Delta Airlines was in the news whinging about higher costs under Obamacare, and I missed seeing any rebuttals here, Wonkblog, etc. – any pointers or thoughts to counter the usual suspects’ rejoicing at this “evidence” of the ACA’s pernicious effects?
I would like to hear your thoughts on lowering the age for Medicare eligibility to 55. Most politicians probably recoil at the idea of adding more beneficiaries to Medicare fearing it would increase federal spending. However, it seems to me it would probably do the opposite. First, we would be adding a younger less expensive demographic cohort to Medicare, bringing down the average cost of the Medicare population as a whole and allowing premiums to fall. Even in Medicare now, the 65 – 69 year old cohort living in the community is much less expensive than more elderly seniors in long-term care or receiving long-term care assistance at home.
Because the prices paid by Medicare are less than those paid by private insurance, costs for the US health care system overall would fall as well.
Second, by lowering the age for Medicare eligibility to 55 we would be removing an older, more expensive demographic cohort from private insurance, again bringing down the average cost of the privately insured population as a whole and allowing premiums to fall. This would ease the price burden on the “young invincibles”, and increase their participation in the exchanges, expanding the risk pool and increasing the Exchanges chances of success.
Could you do a rundown of the various pay for performance initiatives? I work in health policy and still do not have a good handle on how PCMHs differ from ACOs, and how bundled payments fit into those, if at all.
Unrelated, but I get confused reading articles about crazy hospital prices because they say the bill has thousands of lines in it, but I thought inpatient stays get a single DRG code? And how does the physician reimbursement system differ from that of the hospital/facility?
1) What are your thoughts on corporations exchanging full time positions for part time positions to avoid offering health care at all?
2) How do you feel about companies no longer offering part-time employees health insurance to part-time employees (when they previously did albeit at an inflated cost to the employee). My company told their part-time employees that it was because the ACA would not allow them to offer this benefit to part-time employees. Is that factual?
3) Do you feel the administration considered this scenario before the ACA was plemented?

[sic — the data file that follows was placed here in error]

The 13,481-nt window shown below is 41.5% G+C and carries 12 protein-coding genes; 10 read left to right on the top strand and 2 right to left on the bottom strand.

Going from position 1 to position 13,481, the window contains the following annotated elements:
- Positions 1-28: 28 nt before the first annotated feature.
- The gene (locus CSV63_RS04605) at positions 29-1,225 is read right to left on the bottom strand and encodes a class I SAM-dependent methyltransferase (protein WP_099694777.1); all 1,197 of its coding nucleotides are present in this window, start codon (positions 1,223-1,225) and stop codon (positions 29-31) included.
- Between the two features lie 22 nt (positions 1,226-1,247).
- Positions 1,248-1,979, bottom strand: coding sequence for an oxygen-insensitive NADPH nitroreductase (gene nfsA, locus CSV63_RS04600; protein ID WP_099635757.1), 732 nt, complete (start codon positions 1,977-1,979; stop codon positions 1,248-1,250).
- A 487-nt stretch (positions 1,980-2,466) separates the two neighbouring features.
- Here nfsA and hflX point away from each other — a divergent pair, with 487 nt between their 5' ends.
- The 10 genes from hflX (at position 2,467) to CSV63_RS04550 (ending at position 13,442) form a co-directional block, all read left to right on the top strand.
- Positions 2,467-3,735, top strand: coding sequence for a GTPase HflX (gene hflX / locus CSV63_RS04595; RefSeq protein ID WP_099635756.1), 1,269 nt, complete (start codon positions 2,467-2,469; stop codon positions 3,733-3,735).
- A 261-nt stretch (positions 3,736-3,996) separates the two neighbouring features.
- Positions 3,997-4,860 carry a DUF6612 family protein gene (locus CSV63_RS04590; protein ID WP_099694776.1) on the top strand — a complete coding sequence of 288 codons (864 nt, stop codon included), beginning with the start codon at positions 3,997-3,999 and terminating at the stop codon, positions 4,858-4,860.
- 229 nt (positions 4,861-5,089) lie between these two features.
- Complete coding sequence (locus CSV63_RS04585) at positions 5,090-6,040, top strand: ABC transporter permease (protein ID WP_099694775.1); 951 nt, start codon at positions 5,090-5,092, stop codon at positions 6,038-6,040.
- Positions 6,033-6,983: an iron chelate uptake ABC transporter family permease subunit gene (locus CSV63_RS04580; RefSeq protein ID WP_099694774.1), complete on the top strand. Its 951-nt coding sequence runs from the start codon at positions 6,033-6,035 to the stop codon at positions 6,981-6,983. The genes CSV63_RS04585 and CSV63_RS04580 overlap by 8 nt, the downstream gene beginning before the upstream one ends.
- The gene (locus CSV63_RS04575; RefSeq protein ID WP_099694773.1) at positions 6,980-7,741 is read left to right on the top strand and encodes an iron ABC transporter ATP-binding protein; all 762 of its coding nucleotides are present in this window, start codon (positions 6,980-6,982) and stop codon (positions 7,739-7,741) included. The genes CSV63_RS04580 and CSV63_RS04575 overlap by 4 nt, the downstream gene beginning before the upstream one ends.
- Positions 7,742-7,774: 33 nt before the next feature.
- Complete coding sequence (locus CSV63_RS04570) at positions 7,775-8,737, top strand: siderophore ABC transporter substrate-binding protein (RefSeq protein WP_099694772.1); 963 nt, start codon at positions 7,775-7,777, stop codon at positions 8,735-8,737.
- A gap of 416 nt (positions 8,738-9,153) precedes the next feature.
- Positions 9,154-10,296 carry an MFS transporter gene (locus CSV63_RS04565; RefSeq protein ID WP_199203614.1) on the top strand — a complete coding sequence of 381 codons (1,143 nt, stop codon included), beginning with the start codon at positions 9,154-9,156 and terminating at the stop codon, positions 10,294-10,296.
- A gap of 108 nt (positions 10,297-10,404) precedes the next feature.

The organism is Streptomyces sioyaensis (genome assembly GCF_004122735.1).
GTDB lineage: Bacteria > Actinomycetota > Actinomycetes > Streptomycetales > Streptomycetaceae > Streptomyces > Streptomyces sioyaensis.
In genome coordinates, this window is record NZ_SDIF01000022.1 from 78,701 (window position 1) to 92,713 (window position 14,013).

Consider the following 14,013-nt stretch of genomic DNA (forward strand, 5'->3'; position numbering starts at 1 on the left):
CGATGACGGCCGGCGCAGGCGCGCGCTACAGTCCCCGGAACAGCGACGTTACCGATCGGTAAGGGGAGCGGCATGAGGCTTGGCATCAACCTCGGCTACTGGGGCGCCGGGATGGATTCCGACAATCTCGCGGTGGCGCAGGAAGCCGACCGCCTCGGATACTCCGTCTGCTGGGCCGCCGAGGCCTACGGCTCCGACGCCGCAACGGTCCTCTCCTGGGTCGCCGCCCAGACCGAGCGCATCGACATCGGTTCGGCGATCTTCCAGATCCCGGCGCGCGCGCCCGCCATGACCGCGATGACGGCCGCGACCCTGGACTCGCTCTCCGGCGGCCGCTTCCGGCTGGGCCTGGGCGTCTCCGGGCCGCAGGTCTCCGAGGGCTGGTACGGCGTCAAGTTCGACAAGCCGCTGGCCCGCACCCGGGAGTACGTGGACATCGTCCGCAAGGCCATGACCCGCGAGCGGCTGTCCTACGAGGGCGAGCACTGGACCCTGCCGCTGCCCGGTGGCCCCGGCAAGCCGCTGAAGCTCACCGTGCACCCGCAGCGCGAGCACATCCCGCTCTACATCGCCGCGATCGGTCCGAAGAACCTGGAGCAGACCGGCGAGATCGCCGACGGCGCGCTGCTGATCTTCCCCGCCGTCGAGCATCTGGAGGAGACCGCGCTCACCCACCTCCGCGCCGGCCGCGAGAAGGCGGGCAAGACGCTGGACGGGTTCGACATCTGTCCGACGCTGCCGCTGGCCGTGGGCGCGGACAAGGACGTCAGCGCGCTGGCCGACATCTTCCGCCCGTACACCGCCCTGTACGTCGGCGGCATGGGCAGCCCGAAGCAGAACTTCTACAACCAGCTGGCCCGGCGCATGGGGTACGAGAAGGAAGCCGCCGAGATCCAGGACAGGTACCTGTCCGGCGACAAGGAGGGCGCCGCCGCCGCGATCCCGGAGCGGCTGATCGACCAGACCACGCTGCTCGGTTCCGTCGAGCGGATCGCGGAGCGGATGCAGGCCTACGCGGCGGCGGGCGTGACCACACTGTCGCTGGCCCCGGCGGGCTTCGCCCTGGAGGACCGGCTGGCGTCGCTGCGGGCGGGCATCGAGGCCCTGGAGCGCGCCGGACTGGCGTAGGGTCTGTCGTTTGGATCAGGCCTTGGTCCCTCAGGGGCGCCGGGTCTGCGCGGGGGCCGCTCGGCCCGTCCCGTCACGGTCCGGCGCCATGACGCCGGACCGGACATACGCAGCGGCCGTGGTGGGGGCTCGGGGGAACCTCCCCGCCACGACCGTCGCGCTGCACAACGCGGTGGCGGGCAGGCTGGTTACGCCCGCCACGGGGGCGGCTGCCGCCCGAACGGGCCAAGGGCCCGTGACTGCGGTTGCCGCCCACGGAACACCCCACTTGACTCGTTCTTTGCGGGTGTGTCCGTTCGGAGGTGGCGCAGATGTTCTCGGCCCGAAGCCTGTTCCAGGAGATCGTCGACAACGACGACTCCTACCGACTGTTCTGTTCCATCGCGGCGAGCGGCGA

Discuss CMS Innovation Center
Selling insurance across state line(no ACA in place presumably). I say really bad idea. What say you? (just curious on this)
Fixes to reign in costs post ACA implementation (What is Mass. doing? and is it working?)
Describe your ideal hybrid US healthcare system culling from systems around the world.
List of your ideal fixes to ACA.
What do you think of public financing of political campaigns?
The July 19, edition of the MMWR from the CDC reported “State-Specific Healthy Life Expectancy at Age 65 years — United States, 2007-2009.” The last data availble for state by state maternal mortality ratios (MMR) 2001-2005 can be divided into 5 groupings. The MMR mean for the best four states 2.5 (SD 0.91) and the worst 7 states was 19.50 (SD 1.18. For the two groupings, the total (men and women) longevity past 65 was 19.00 years (SD 0.37) for the best MMR states and 15.09 years (SD 1.41) among the worst MMR states. The longevity among the best MMR states (Maine, Vermont, Indiana and Alaska) 4 years longer than the worst MMR states (Louisiana, Maryland, New York, Mississippi, Oklahoma, Georgia and Michigan).
I neglected to add my question. I propose that the Maternal Mortality Ratio may be the best global measure for the accessibility of healthcare within a state. Are there other markers that might be considered as a measure of accessibility, as distinguished from its availability?
I would like to see you write a few posts on the ideas that knowledgeable people left and right mostly agree on. Ideas like better regulation i.e. letting NP’s and PA’s do more,like ending the tax differential between employee and individual health insurance plans, etc.
I would also like to see you write about the states ability to drive up costs through bad regulation thus working against the Federal Gov. efforts to reduce costs.
In New York City, like many cities across the country, small community hospitals are closing. This has been highlighted in many articles including this article by KHN: http://www.kaiserhealthnews.org/stories/2013/august/05/brooklyn-new-york-hospital-closings-loom.aspx
The hospitals closures are due, I believe, to many factors including an excess of hospital beds, large number of relatively poor minority populations that the hospitals serve, and poor financial management. There are groups that believe the community hospitals should be subsidized and rescued so that people can get care in their communities, while others who believe that consolidation into larger, busier hospitals will result in more specialized, higher quality care. This problem is being argued across the country, so it is an important issue bigger than New York. Can you please comment on the evidence for and against letting community hospitals close to lower overall costs and improve quality of care.